Researchers find cheap, easy way to disinfect N95 masks
Despite the distribution of a COVID-19 vaccine “we know there is still a huge demand for PPE."
Barbara Clements, firstname.lastname@example.org, 253-740-5043
A small amount of methylene blue, with a large dose of sunlight or bright light, is all that’s needed to inactivate the coronavirus on N95 masks. These are the gold standard for masks among health-care workers. This method also works on some other personal protection equipment, or PPE, so needed by medical workers, a new study released December 11 concluded.
The findings were part of a 6-month-long DeMaND study (Development of Methods for Mask and N95 Decontamination), which involves researchers from the Centers for Disease Control and Prevention, from the World Health Organization, and from 12 institutions, including the University of Washington School of Medicine and Seattle Children’s Research Institute.
“This is a valuable tool to health-care workers in low or medium-income countries, who don’t have access to either refrigeration or highly technical means of sterilization,” said Dr. Thomas Lendvay, lead author of the study. Lendvay is a UW Medicine urologist and also a pediatric urologist with Seattle Children’s Hospital.
For the past ten months, Lendvay and Dr. Tanner Clark have worked with Dr. James Chen, a Seattle neurosurgeon, examining the viability of disinfecting N95 masks so that health-care workers can reuse them safely. Infectious diseases specialist Dr. Jaya Sahni and HIV researcher, Dr. Thor Wagner, of the Seattle Children’s Research Institute. also became collaborators after Wagner’s lab switched from studying HIV to COVID-19 after the pandemic emerged this spring.
Despite the advent of a COVID-19 vaccine, which began distribution to frontline health-care workers in Washington state Dec. 15, “we know there is still a huge demand for PPE and masks during this pandemic. They are all still of limited supply and now we are being asked to reuse these masks and gear,” Lendvay said.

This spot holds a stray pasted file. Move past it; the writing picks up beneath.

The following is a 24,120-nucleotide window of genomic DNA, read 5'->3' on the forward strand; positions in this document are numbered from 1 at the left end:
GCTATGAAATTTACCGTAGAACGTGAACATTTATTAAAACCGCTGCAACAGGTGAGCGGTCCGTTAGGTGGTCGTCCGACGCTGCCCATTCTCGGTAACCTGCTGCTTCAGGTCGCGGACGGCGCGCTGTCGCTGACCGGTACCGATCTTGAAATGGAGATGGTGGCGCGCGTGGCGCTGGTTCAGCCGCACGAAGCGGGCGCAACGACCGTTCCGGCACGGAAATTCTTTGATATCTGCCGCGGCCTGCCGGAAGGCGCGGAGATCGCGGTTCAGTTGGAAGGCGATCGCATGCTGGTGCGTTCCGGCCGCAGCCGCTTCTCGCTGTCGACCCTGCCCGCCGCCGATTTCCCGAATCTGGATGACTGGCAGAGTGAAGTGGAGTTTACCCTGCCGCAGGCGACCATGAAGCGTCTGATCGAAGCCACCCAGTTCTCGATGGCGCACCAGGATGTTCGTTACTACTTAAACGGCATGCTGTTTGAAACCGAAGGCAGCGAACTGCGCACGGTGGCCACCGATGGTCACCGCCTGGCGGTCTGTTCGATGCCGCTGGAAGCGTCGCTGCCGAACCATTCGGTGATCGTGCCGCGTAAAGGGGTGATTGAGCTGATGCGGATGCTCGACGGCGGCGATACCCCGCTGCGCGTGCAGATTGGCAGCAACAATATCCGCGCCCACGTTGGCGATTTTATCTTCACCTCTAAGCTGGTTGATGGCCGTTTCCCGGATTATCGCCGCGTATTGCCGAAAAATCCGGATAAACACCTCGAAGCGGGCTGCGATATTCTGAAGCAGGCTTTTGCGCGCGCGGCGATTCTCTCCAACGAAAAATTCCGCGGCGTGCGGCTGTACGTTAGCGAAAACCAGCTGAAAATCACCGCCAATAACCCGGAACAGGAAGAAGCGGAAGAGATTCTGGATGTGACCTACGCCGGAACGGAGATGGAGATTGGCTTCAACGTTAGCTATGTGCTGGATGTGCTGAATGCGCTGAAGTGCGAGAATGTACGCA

In addition, Lendvay noted, droplets on the gear can potentially infect the wearer of the PPE as it’s taken off, because it’s been shown the virus can remain alive for hours on a mask.
Industry-standard masks, including the N95, are designed as single-use devices. It is very difficult to sanitize them without destroying them or rendering them toxic to the wearer. Currently a few commercially available products and methods effectively disinfect PPE, but most require expensive equipment that many hospitals cannot afford or manage.
Methylene blue is a readily available chemical, even in developing countries. It is used in the sterilization of blood plasma for transfusion and is also a topical sanitizer once it encounters light or sunlight.
What excited the researchers even more was the finding that once the methylene blue, the solution, is exposed to bright light, it continues to inactivate the coronavirus days after treating the mask material. It’s possible that health-care personnel could be protected for up to a week with a single mask treated with methylene blue used with standard indoor lighting.